Fortune v. Lee County Bd. of Sup'rs, No. 94-CA-00102-SCT.

CourtUnited States State Supreme Court of Mississippi
Citation725 So.2d 747
Docket NumberNo. 94-CA-00102-SCT.
PartiesMargie Gail FORTUNE as Wrongful Death Beneficiary of Steven Lynn Fortune v. LEE COUNTY BOARD OF SUPERVISORS.
Decision Date23 April 1998

725 So.2d 747

Margie Gail FORTUNE as Wrongful Death Beneficiary of Steven Lynn Fortune
v.
LEE COUNTY BOARD OF SUPERVISORS

No. 94-CA-00102-SCT.

Supreme Court of Mississippi.

April 23, 1998.

Opinion Concurring on Denial of Rehearing July 2, 1998.


725 So.2d 749
Karla Pierce, Dale Hubbard, Hubbard, Pierce & Baria, Jackson, Charles M. Merkel, Jr., John Cocke, Jack R. Dodson, Merkel & Cocke, Clarksdale, for Appellant

William M. Beasley, Mitchell, Voge, Beasley & Corban, Tupelo, Leslie William Smith, Biloxi, for Appellee.

En Banc.

PRATHER, Chief Justice, for the Court:

STATEMENT OF THE FACTS AND CASE

¶ 1. Maggie Fortune's husband, Steven Fortune, and their two young children, Stephanie and Steven Matthew, were killed on December 11, 1989, when the vehicle in which they were riding fell from a bridge without guardrails on County Road 681 in Saltillo, Mississippi. Mrs. Fortune filed suit against the Lee County Board of Supervisors and the XYZ Construction Company on December 27, 1989, alleging that the Board of Supervisors was negligent in failing to properly inspect, repair, erect and maintain guardrails on the bridge in question and in failing to warn of the bridge's hazards. The circuit court denied the County's motion to dismiss, finding that the Board of Supervisors did not enjoy the benefit of sovereign immunity that it claimed.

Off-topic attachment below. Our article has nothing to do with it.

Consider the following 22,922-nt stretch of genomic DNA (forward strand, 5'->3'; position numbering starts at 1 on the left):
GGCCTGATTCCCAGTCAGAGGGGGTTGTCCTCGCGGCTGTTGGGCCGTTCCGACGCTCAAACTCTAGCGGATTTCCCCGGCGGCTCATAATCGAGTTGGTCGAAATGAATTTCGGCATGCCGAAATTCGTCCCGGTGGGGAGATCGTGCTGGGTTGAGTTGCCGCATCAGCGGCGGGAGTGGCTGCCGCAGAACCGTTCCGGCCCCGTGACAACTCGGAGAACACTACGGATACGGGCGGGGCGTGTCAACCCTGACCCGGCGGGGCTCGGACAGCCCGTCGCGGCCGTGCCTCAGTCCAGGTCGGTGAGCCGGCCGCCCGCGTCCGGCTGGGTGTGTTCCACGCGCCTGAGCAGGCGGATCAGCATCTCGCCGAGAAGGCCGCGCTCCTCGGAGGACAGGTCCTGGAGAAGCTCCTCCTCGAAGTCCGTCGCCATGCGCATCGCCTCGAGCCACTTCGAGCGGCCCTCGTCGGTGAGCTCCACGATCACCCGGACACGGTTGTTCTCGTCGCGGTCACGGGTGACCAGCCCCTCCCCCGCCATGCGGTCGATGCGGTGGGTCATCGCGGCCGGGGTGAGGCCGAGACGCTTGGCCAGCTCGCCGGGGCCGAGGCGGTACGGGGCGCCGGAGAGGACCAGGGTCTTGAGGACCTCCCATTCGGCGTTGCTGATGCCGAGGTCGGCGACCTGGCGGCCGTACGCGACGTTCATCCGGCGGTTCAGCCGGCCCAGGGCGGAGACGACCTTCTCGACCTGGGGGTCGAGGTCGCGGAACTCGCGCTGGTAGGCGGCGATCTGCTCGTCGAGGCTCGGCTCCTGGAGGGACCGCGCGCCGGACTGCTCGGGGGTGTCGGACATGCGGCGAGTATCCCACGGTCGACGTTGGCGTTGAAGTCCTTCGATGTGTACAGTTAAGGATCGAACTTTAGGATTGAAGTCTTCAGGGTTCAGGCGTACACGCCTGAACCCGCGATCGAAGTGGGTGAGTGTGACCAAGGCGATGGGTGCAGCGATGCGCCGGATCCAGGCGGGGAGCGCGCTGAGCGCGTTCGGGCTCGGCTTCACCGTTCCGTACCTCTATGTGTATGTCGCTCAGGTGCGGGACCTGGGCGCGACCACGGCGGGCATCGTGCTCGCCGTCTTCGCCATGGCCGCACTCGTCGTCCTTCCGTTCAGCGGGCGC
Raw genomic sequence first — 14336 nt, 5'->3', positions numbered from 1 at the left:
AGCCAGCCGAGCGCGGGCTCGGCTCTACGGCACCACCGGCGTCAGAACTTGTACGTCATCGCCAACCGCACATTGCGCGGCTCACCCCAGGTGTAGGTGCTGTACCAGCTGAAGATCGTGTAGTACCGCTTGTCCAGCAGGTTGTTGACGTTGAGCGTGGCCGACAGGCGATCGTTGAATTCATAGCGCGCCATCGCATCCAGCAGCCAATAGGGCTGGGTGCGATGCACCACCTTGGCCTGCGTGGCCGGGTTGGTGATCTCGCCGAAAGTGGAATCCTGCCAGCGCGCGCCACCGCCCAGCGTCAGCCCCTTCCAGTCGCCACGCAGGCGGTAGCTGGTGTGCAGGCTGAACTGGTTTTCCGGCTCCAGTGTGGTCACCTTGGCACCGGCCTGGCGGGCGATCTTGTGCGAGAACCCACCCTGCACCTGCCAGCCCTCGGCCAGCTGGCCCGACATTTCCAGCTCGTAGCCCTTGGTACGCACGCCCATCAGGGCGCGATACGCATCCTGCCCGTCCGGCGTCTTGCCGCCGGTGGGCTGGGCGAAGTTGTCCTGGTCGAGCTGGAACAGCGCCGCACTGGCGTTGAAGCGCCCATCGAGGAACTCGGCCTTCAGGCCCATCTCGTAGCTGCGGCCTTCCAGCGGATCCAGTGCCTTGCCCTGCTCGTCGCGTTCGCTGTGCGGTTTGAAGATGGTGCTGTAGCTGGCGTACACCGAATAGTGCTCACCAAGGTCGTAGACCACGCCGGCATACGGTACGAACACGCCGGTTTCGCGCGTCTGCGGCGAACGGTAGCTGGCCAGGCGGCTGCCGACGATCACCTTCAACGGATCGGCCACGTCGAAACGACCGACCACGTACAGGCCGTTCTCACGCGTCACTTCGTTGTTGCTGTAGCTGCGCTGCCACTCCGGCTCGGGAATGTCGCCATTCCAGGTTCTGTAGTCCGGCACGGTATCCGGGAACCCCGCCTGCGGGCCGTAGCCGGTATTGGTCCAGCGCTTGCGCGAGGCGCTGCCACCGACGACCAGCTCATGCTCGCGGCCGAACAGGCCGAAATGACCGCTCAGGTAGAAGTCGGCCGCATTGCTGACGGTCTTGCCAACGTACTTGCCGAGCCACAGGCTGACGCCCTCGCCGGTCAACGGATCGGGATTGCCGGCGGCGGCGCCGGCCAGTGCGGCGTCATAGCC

¶ 2. In its opinion denying the Board of Supervisor's motion to dismiss, the circuit court found that if the Board violated the duty placed on it by Miss.Code Ann. § 65-21-1, governing the design and construction of bridges on public roads, it was not shielded from liability by sovereign immunity. Lee County Bd. of Supervisors v. Fortune, 611 So.2d 927, 928 (Miss.1992)(hereinafter Fortune I). This Court granted the Board's request for an interlocutory appeal on the question of its liability for negligence in the construction and/or maintenance of a bridge on a county road. (Fortune I, 611 So.2d at 928).

¶ 3. While that case was pending, the sovereign immunity statute, Miss.Code Ann. § 11-46-6 (1986), was found to be unconstitutional (but only prospectively) in Presley v. Mississippi State Highway Commission, 608 So.2d 1288 (Miss.1992). In Fortune I, this Court affirmed the circuit court's denial of the Board's motion to dismiss, but declined to address the issues raised by the parties, stating: